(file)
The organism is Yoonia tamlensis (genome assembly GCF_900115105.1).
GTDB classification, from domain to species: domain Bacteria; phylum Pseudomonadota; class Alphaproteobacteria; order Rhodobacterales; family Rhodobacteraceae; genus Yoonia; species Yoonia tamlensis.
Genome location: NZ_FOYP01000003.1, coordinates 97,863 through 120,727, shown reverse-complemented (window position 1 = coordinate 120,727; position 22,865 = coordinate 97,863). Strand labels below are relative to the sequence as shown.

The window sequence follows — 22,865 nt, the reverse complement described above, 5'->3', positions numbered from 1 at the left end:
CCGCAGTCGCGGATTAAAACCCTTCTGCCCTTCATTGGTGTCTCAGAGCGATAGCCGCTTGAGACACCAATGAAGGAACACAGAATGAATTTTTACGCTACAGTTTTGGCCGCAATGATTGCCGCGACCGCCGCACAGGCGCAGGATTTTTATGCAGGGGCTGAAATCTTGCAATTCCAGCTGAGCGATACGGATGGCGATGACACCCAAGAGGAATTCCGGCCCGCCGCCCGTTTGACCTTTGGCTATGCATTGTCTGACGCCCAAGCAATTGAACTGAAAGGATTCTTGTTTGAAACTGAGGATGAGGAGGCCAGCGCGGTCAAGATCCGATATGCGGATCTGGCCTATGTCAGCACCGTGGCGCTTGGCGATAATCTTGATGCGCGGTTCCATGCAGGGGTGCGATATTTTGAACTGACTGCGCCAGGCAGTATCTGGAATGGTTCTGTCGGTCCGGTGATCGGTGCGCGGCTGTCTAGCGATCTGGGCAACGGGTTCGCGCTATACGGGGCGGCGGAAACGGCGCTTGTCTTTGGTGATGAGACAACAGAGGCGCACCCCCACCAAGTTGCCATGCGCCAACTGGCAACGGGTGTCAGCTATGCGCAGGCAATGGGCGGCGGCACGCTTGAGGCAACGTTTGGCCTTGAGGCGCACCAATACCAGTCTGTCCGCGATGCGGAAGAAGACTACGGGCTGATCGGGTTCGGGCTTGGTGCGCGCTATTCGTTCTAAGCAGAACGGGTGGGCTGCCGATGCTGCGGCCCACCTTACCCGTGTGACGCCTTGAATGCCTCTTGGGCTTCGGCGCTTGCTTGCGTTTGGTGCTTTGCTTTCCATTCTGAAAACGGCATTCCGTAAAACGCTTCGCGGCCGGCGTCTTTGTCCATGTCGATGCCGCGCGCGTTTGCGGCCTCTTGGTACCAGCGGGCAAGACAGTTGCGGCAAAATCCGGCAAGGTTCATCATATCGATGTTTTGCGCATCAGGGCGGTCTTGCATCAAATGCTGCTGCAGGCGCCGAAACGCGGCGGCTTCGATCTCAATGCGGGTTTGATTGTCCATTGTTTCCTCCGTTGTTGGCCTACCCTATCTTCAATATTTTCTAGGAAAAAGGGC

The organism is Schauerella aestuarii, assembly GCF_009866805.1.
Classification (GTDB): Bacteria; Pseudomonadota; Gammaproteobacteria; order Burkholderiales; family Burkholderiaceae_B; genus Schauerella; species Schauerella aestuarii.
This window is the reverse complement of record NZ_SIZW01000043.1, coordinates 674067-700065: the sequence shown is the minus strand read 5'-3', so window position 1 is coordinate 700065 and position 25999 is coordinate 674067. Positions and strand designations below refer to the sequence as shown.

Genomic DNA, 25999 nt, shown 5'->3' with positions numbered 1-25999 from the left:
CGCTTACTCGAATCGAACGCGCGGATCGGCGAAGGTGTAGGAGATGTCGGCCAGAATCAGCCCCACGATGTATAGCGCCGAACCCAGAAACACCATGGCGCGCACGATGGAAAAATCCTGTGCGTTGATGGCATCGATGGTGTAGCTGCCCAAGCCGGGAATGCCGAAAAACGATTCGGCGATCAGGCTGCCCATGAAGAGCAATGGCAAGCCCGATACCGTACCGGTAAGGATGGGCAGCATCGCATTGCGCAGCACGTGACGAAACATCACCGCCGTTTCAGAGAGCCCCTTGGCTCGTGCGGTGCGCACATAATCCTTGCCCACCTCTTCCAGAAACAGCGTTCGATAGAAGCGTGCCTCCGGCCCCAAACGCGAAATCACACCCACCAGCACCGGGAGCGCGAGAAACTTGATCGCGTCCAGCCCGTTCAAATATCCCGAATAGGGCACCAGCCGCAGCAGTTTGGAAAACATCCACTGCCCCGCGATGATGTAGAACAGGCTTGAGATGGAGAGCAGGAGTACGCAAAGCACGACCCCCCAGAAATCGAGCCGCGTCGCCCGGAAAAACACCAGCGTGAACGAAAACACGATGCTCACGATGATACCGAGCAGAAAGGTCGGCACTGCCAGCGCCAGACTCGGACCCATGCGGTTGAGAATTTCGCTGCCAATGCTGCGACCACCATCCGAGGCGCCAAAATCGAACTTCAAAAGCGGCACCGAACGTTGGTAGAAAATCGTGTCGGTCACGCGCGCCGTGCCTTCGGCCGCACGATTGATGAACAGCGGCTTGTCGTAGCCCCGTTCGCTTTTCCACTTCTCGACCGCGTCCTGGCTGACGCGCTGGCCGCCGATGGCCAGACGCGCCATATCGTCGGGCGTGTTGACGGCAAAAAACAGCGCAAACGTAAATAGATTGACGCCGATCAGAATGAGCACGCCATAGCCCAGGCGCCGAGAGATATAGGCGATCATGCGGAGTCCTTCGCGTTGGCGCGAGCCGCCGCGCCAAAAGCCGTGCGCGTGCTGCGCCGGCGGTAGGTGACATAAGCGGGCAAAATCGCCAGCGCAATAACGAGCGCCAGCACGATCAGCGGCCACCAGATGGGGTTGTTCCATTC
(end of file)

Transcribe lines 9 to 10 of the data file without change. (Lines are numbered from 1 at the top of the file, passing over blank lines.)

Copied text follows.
Genomic DNA, 25999 nt, shown 5'->3' with positions numbered 1-25999 from the left:
CGCTTACTCGAATCGAACGCGCGGATCGGCGAAGGTGTAGGAGATGTCGGCCAGAATCAGCCCCACGATGTATAGCGCCGAACCCAGAAACACCATGGCGCGCACGATGGAAAAATCCTGTGCGTTGATGGCATCGATGGTGTAGCTGCCCAAGCCGGGAATGCCGAAAAACGATTCGGCGATCAGGCTGCCCATGAAGAGCAATGGCAAGCCCGATACCGTACCGGTAAGGATGGGCAGCATCGCATTGCGCAGCACGTGACGAAACATCACCGCCGTTTCAGAGAGCCCCTTGGCTCGTGCGGTGCGCACATAATCCTTGCCCACCTCTTCCAGAAACAGCGTTCGATAGAAGCGTGCCTCCGGCCCCAAACGCGAAATCACACCCACCAGCACCGGGAGCGCGAGAAACTTGATCGCGTCCAGCCCGTTCAAATATCCCGAATAGGGCACCAGCCGCAGCAGTTTGGAAAACATCCACTGCCCCGCGATGATGTAGAACAGGCTTGAGATGGAGAGCAGGAGTACGCAAAGCACGACCCCCCAGAAATCGAGCCGCGTCGCCCGGAAAAACACCAGCGTGAACGAAAACACGATGCTCACGATGATACCGAGCAGAAAGGTCGGCACTGCCAGCGCCAGACTCGGACCCATGCGGTTGAGAATTTCGCTGCCAATGCTGCGACCACCATCCGAGGCGCCAAAATCGAACTTCAAAAGCGGCACCGAACGTTGGTAGAAAATCGTGTCGGTCACGCGCGCCGTGCCTTCGGCCGCACGATTGATGAACAGCGGCTTGTCGTAGCCCCGTTCGCTTTTCCACTTCTCGACCGCGTCCTGGCTGACGCGCTGGCCGCCGATGGCCAGACGCGCCATATCGTCGGGCGTGTTGACGGCAAAAAACAGCGCAAACGTAAATAGATTGACGCCGATCAGAATGAGCACGCCATAGCCCAGGCGCCGAGAGATATAGGCGATCATGCGGAGTCCTTCGCGTTGGCGCGAGCCGCCGCGCCAAAAGCCGTGCGCGTGCTGCGCCGGCGGTAGGTGACATAAGCGGGCAAAATCGCCAGCGCAATAACGAGCGCCAGCACGATCAGCGGCCACCAGATGGGGTTGTTCCATTC